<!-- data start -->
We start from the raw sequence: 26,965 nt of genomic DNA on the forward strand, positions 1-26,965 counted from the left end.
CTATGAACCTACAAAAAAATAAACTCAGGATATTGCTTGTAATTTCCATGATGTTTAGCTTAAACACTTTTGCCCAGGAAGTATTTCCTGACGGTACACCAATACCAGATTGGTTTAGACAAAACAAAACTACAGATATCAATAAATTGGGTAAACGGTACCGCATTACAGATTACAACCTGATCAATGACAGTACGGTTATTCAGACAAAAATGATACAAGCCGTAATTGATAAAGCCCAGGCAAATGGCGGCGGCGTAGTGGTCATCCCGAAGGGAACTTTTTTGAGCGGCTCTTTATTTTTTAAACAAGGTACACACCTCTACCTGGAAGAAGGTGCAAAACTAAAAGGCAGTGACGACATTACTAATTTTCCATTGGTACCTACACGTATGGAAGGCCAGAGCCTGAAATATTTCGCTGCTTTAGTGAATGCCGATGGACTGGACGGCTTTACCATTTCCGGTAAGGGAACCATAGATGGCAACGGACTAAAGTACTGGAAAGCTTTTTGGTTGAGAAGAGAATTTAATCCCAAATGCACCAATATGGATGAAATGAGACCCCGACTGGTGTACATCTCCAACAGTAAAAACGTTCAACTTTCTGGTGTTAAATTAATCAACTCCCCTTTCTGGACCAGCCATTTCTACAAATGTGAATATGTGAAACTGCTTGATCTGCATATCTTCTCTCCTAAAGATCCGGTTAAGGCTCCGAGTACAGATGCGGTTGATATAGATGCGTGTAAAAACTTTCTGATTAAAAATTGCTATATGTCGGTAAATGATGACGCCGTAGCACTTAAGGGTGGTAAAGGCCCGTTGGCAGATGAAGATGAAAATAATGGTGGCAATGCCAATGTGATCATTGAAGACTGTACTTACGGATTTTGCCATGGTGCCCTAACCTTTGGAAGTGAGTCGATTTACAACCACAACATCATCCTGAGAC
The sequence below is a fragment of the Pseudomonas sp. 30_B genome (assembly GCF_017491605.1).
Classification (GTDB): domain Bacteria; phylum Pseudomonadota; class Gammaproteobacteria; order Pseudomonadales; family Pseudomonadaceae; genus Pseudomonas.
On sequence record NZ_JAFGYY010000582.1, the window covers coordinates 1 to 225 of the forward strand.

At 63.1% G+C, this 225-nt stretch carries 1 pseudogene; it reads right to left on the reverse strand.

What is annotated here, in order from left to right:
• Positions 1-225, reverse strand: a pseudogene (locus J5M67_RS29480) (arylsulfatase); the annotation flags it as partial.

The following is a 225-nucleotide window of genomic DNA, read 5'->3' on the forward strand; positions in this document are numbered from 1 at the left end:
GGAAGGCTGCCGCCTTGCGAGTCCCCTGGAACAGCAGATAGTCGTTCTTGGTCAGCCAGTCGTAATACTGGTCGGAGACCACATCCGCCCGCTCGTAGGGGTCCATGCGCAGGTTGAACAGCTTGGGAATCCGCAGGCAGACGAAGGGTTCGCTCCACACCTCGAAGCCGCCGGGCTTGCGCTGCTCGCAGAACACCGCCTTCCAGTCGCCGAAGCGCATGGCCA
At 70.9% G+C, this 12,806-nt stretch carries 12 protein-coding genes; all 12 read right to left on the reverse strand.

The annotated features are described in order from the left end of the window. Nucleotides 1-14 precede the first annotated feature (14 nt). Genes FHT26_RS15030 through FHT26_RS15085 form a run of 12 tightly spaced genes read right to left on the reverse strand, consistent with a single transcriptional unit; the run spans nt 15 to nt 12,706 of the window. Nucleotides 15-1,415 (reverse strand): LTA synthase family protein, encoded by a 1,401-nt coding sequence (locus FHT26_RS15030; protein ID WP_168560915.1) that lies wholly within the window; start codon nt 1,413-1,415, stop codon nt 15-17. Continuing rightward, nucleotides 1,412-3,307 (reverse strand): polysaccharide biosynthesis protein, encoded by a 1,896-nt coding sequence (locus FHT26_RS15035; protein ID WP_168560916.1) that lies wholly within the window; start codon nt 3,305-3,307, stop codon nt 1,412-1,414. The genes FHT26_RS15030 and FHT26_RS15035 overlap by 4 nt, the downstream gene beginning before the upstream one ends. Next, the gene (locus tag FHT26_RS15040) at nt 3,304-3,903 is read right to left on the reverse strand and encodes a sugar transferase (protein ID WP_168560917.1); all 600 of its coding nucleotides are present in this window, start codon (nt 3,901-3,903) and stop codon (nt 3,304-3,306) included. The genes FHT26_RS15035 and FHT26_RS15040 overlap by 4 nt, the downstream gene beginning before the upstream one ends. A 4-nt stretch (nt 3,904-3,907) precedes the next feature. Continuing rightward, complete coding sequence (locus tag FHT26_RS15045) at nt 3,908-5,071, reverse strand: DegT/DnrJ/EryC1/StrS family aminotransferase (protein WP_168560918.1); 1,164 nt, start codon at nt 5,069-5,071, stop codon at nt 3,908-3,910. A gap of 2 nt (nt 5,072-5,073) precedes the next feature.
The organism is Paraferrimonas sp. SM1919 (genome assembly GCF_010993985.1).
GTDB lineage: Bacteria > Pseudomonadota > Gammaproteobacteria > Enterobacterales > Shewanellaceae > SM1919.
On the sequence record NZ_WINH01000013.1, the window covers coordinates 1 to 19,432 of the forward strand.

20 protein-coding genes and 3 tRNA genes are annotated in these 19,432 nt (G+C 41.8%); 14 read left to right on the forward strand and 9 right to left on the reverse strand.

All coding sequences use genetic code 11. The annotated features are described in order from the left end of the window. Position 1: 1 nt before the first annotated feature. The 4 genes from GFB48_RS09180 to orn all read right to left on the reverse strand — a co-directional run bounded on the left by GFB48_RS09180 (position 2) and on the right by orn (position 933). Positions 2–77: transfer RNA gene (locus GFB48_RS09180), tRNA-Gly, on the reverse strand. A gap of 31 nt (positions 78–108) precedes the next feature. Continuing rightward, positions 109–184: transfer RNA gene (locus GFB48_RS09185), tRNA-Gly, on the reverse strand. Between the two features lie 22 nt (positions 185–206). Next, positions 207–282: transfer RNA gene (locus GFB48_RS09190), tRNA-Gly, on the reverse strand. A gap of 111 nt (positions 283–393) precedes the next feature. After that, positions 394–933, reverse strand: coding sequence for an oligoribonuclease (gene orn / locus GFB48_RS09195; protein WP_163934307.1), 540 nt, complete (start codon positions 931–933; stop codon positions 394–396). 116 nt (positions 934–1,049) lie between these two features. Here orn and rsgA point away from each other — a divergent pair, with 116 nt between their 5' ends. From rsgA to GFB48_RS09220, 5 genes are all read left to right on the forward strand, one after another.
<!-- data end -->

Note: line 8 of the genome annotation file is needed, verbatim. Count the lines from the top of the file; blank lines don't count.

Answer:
• Positions 1-225, reverse strand: a pseudogene (locus J5M67_RS29480) (arylsulfatase); the annotation flags it as partial.